Clause 61: The Pushback Blog

Because ideas have consequences

Archive for January 2014

How Do You Want to Be Wrong?

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When you’re in school, success is knowing the right answers, and 70% is just a passing grade. Before 1980, the working world used to be more like this, as well. This no longer works.

Consider applying for a job. It used to be that, if you changed jobs too often, you were viewed negatively as a job-hopper. Now, if you stay in one place too long, you could be viewed as too passive and limited. Or, if you change jobs too often, you could still be viewed as a job-hopper.

How often is too often? It depends on the person sitting across the table from you.

How do you know how you will be perceived ahead of time? You don’t. And if the hiring manager really doesn’t want to hire anyone, he can find something about you not to like.

You Can’t Please Everyone

You’re managing a project and your team has estimated the tasks involved. You have rolled the tasks up into an overall project schedule. Your management comes to you and wants you to compress the schedule, challenging the estimates.

If you push back, you will probably be perceived as “not a team player.” If you cave, you’re telling the team that asking for their input was really an empty exercise; the schedule your management wanted is more important. This will then impair your effectiveness with the team.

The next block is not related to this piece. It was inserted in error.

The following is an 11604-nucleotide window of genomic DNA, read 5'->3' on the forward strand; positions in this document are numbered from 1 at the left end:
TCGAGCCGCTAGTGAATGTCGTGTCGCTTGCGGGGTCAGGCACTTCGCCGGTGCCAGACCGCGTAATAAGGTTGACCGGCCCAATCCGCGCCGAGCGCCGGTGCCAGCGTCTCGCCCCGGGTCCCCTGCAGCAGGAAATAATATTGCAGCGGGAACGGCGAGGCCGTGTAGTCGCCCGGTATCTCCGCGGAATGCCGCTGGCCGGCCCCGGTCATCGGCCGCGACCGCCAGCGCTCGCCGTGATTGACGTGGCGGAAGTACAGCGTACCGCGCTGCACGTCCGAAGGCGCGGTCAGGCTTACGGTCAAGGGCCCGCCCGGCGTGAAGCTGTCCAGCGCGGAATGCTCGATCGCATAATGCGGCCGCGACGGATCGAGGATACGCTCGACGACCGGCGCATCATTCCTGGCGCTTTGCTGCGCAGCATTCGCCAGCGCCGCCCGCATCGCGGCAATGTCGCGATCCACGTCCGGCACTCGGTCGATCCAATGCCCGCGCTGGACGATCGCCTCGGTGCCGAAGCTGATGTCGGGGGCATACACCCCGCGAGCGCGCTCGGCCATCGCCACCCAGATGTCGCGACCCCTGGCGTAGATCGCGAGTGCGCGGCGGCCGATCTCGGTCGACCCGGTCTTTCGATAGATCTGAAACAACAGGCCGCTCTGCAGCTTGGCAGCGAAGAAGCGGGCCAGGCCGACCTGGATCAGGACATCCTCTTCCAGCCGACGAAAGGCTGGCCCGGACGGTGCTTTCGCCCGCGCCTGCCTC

So what to do? Well, what price would you rather pay? Would you rather take the hit in the relationship with your management or your team? Which choice would leave you better able to look yourself in the mirror tomorrow morning?

So You’ve Got to Please Yourself

The cubicles are full of armchair quarterbacks ready to criticize those who take risks, while being much less ready to take risks themselves. It is an occupational hazard with which you just have to come to terms.

Inability to cope with criticism will lead to paralysis. The critics are out there. As I have described elsewhere, the workplace is up to its ears in people who have been able to define their jobs as telling others how we did it wrong. It’s good work if you can get it and if you can keep it for your entire working life. The risk that these people are accepting is: what happens if Corporate America can’t carry that many critics? Someone has to actually produce something. Becoming a critic is a long-term career investment; it’s not easy to flip back into a doer if there turns out to be a surplus of critics.

He built that plant without approval and everyone was mad as hell at him — for an hour.
— a board chairman, quoted by Joe Fox in Trapped in the Organization.

Today is as good a time as any to test what is really more important at your place of business: getting things done or being right. If being right really is more important, don’t you want to know that? Maybe you should take your business elsewhere. Companies get the employees they deserve.

There are endless opportunities to be wrong. Some of your co-workers have limitless supplies of criticisms, ready and waiting to be shared. How do you want to be wrong?



Written by srojak

January 19, 2014 at 10:26 pm